Improving diabetic retinopathy screening through a statewide telemedicine program at a large federally qualified health center

J Health Care Poor Underserved. 2011 Aug;22(3):804-16. doi: 10.1353/hpu.2011.0066.


Background: Diabetic retinopathy (DR) is the leading cause of acquired blindness in U.S. adults. Early detection prevents progression. Screening rates are only 10% in medically underserved populations.

Methods: A statewide telemedicine-based program within primary care centers was implemented to improve DR screening, detection and referrals for underserved patients.

Study design: Retrospective, descriptive study.

Results: A total of 568 adults were screened during a comprehensive nurse visit from July 2009-June 2010 and had complete data available. Nearly 60% were minorities and 24% were uninsured. A total of 145 cases of DR were identified. The majority were recommended to return in one year for follow-up, while 75 were referred to a specialist.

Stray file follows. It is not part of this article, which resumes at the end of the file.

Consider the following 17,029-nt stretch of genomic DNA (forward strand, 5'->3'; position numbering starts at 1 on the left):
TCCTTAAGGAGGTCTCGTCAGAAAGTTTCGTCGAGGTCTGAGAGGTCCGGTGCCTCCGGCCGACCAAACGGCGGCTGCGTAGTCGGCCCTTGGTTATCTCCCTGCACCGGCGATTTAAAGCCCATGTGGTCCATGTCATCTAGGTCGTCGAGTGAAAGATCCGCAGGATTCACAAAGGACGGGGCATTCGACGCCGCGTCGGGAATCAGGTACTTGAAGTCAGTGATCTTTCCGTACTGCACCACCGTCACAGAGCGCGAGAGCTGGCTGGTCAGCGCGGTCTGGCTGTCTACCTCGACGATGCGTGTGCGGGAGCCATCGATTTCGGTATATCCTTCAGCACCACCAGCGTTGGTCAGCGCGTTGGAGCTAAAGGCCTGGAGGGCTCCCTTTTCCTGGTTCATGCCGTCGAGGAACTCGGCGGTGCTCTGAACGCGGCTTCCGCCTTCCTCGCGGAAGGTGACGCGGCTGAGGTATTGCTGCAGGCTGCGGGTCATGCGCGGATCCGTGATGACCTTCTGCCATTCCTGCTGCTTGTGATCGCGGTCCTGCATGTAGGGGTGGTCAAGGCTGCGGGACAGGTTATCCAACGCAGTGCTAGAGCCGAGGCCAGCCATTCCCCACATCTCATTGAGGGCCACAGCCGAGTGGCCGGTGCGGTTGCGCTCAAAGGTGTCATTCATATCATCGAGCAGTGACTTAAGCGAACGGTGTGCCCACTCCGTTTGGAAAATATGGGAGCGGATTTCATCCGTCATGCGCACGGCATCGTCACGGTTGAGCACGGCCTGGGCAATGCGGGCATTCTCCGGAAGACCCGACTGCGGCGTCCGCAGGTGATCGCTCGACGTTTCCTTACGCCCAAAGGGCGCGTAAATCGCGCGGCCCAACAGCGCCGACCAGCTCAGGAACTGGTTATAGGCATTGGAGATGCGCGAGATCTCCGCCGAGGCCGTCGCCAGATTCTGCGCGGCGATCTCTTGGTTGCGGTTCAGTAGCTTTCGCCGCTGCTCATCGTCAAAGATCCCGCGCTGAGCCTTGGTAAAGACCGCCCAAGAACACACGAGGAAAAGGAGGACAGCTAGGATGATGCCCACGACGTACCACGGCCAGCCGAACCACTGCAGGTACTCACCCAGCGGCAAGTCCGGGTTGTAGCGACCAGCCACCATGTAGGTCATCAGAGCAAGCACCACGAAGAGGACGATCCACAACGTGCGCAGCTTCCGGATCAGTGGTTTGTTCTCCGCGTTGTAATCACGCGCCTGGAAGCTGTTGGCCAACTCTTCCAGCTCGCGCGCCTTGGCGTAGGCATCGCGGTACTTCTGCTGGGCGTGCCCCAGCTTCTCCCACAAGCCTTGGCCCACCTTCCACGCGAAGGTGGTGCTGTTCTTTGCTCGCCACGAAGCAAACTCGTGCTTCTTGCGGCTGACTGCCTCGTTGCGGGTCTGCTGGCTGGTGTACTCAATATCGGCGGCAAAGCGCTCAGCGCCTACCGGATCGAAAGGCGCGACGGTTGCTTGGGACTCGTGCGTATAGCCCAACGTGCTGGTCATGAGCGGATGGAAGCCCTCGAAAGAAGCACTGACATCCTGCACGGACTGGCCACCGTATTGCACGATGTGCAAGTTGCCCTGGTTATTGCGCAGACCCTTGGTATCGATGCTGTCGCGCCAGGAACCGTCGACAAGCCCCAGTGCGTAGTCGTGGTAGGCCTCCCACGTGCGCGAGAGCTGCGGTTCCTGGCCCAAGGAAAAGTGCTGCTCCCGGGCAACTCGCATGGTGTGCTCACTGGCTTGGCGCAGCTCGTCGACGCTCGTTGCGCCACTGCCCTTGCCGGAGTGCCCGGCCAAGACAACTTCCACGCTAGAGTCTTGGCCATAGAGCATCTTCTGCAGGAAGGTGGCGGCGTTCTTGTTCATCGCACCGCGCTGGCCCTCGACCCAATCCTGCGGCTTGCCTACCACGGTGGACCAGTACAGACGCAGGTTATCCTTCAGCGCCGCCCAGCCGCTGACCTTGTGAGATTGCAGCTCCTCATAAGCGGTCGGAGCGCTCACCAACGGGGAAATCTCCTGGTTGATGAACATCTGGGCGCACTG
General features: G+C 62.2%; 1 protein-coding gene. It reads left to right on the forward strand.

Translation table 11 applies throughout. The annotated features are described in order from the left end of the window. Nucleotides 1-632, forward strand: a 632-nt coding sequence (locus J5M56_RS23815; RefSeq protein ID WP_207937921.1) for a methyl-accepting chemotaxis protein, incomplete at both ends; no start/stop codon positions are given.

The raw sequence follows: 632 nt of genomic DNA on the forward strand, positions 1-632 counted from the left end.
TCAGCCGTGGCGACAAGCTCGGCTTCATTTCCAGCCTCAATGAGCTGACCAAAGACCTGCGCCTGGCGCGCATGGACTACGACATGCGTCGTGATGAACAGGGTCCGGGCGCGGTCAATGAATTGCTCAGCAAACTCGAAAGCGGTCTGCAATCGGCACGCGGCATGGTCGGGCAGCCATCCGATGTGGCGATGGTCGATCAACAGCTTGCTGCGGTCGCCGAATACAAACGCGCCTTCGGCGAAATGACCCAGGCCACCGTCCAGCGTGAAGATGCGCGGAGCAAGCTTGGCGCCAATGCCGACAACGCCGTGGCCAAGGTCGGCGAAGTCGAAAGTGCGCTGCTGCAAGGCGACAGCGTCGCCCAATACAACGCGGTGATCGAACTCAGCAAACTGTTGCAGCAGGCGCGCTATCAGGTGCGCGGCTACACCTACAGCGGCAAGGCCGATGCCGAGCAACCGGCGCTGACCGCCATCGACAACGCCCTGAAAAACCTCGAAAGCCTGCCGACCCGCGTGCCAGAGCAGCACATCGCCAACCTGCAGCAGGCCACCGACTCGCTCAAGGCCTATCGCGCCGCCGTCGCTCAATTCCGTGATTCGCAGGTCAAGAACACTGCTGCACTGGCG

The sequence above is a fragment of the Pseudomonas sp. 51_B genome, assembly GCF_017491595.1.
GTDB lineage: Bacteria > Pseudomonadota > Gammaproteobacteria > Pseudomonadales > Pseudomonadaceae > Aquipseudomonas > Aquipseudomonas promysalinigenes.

Conclusions: Telemedicine using digital imaging technology in the primary care office is a strategy that can be used to screen underserved and at-risk patients for DR, increase compliance with screening, and streamline specialist referrals.

MeSH terms

  • Adult
  • Community Health Centers / standards*
  • Diabetic Retinopathy / diagnosis*
  • Female
  • Humans
  • Male
  • Mass Screening / methods*
  • Mass Screening / statistics & numerical data
  • Medically Uninsured / statistics & numerical data
  • Middle Aged
  • Minority Groups / statistics & numerical data
  • Primary Health Care / methods*
  • Program Evaluation
  • Referral and Consultation / statistics & numerical data
  • Retrospective Studies
  • Risk Assessment
  • Telemedicine / methods*
  • United States